The album begins with the super hero theme song, “Parallel Star,” which feels like a pop song without vocals. From there, we get the tragic “Point of No Return,” the spooky “Misgivings” and the militaristic “Under His Banner.” There’s a lot of variety, but it’s all amazingly well produced. There’s the uplifting orchestral theme, “Another Tale to Tale,” the beautiful and whimsical “Wisdom of Ages,” and the traditional Japanese flavors found in “MUSASABI.” Final Fantasy fans will enjoy the melancholy take on “The Prelude” with Agematsu’s “Dawn.” The bombastic “A Cinematic Clash” and the explosive rock/orchestral theme “Banish the Darkness” with strong Final Fantasy vibes and references are also standouts. “Over the Rain Clouds” is uplifting and triumphant and “The Sky’s The Limit!” sports lightning fast guitar shredding while “Allure of the Unknown” gets a crystalline carvenous sound with hints of “The Prelude.” There are Celtic influences in “Unfettered Waltz,” mystery and intrigue in the exotic “The Order of Pi,” and playful rock organ in “Chill Out.” The sweet solo piano in “Forgiveness” takes us into the final stretch with the ominous and unsettling “Split in Two,” the dance floor stylings of “The Zenith,” and epic orchestra and choir in the very awesome “I, and I Alone” closing things out. A bonus at the comes in the way of “DUEL!! (Band Exvius Version) which is a live rock performance with violin and rock organ and is a nice touch.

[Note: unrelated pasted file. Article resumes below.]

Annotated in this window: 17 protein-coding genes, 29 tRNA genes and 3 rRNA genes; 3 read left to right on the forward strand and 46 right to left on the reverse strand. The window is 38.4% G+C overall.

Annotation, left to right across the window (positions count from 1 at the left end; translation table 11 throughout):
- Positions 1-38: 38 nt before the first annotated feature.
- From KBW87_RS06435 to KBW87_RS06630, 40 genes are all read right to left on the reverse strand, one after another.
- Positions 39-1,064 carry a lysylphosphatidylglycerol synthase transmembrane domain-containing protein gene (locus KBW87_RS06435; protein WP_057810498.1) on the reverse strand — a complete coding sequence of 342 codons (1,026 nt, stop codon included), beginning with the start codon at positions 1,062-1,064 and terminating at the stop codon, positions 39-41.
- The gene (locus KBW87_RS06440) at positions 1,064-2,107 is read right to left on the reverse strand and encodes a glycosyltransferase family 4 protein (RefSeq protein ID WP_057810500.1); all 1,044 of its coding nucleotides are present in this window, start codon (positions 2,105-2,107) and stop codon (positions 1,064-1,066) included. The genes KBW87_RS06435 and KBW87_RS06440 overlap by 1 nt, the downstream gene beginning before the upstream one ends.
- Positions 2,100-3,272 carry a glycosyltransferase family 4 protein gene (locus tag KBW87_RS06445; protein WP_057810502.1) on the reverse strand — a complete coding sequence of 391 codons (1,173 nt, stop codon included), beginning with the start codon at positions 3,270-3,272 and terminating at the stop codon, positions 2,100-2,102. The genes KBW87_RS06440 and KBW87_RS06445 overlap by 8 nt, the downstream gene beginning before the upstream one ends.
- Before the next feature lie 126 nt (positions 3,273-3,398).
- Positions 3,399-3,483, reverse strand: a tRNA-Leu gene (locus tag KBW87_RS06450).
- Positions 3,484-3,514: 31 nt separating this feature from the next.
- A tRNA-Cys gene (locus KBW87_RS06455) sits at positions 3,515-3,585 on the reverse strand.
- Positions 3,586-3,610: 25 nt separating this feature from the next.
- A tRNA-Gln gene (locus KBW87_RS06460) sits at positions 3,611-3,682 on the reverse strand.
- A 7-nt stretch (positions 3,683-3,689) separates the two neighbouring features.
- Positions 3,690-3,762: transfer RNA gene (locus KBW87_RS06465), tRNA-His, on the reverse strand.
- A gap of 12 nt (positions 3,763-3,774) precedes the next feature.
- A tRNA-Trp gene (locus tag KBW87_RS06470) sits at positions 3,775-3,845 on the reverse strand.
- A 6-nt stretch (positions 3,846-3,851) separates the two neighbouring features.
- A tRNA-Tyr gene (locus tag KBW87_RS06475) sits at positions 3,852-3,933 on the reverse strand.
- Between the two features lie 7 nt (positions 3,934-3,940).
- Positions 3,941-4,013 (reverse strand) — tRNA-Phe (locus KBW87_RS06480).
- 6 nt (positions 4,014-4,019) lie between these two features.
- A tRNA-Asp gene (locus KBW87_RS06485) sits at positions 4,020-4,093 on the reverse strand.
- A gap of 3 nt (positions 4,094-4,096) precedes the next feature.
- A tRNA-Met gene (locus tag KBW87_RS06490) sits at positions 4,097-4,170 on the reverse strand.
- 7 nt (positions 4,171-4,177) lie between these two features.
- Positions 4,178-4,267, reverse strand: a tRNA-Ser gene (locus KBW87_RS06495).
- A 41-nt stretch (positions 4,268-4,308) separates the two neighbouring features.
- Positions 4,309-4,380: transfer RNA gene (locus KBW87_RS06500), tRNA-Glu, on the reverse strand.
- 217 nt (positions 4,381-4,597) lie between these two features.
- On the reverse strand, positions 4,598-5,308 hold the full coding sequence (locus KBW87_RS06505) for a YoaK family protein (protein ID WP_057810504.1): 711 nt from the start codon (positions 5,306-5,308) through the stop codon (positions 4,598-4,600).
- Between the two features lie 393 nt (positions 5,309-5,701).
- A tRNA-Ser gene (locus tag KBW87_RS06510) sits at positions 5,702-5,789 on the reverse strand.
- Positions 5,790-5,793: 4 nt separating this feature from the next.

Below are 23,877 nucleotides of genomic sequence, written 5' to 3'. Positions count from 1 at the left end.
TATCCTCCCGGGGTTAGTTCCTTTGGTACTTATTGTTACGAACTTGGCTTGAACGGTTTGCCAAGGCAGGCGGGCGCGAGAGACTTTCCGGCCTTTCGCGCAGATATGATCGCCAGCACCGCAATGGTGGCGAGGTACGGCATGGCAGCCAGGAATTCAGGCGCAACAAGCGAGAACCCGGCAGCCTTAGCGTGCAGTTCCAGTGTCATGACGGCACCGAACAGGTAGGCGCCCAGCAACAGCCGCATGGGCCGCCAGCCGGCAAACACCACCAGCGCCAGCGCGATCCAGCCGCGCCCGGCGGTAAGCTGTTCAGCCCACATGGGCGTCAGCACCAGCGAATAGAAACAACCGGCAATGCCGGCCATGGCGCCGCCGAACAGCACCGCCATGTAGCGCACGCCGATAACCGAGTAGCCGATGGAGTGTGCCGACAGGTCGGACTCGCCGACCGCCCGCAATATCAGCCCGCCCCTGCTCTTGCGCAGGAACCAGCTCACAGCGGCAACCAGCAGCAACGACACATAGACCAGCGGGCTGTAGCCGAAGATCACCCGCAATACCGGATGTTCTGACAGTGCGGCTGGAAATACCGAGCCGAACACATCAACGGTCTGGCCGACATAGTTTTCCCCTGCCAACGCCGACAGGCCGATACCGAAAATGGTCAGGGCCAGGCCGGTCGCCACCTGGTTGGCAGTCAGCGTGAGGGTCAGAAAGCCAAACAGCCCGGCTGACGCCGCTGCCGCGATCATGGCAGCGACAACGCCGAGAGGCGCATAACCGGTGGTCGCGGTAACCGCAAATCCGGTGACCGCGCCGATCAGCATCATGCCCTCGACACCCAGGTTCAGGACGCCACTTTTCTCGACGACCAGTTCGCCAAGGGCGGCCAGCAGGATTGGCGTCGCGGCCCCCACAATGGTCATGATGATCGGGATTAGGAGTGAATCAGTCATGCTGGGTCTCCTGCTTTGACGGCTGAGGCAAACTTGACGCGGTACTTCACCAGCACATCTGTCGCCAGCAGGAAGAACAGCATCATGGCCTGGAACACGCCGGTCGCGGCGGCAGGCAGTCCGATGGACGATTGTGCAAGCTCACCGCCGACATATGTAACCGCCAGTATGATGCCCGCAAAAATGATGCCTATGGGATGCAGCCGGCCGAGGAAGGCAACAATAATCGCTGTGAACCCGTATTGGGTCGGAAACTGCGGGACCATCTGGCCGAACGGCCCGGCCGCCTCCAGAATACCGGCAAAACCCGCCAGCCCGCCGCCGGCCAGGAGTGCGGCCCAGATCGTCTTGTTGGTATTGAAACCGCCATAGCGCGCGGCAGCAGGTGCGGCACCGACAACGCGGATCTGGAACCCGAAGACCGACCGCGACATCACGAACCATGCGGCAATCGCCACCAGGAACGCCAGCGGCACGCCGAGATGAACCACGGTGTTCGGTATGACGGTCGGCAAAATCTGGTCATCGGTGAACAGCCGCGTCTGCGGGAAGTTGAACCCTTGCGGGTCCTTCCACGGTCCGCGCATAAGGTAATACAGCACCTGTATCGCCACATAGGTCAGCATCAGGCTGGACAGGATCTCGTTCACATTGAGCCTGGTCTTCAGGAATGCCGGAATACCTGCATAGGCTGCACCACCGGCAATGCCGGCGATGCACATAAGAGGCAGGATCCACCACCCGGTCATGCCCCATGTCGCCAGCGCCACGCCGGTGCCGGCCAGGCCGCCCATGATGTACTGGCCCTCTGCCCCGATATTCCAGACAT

Overall, Agematsu follows up his original soundtrack with more amazing music. This one is actually not available on the Square Enix North America store, but can be found on Apple Music and the two-disc CD can be imported from CD Japan.
Square Enix has held many NieR concerts over the years but one of the first was The Memories of Puppets tour in Japan, which I had the good fortunate to attend. It featured piano, guitar, a string quartet, and vocals by Emi Evans, J’Nique Nicole, and others. I’d previously enjoyed the Blu-ray recording, but this Tokyo Game Show-exclusive CD is the audio version of the concert featuring its intimate acoustic sound with electronic elements programmed in.
The CD kicks off with more slow and measured versions of “City Ruins” featuring J’Nique Nicole’s powerful vocals and “Amusement Park” featuring Emi Evans. “Memories of Dust” places emphasis on the guitar, giving it a strong Western film vibe, while guitar and piano team up with Emi Evans for “Peaceful Sleep,” the beautiful town theme with lovely string harmonies. “Vague Hope,” one of my favorite themes from NieR: Automata, is a piano and guitar duo with Emi’s original vocals, and is a high point on the album. “Song of the Ancients – Atonement” is a duo between Emi and J’Nique that featured lots of programmed elements in the way of drums whereas “Pascal” included a child singer and had the audience clapping along with the cheerful tune and fancy guitar work. “The Sound of the End” gets a minimalistic arrangement that is almost soothing, while “Alien Manifestation” features J’Nique Nicole, who was not the original singer, making for a nice alternate take on the theme. The string quartet shines on it own in “Mourning” while a solo piano before a foray into the original NieR Gestalt/Replicant territory stirring performances of both “Kaine” and “Ashes of Dreams.” The album closes with “Weight of the World / The End of YoRHa,” a full arrangement with programmed synths and Emi starting off before the entire audience joins in. Everyone in the room was crying by the end of it, but fortunately the audience’s wails didn’t make it onto the album.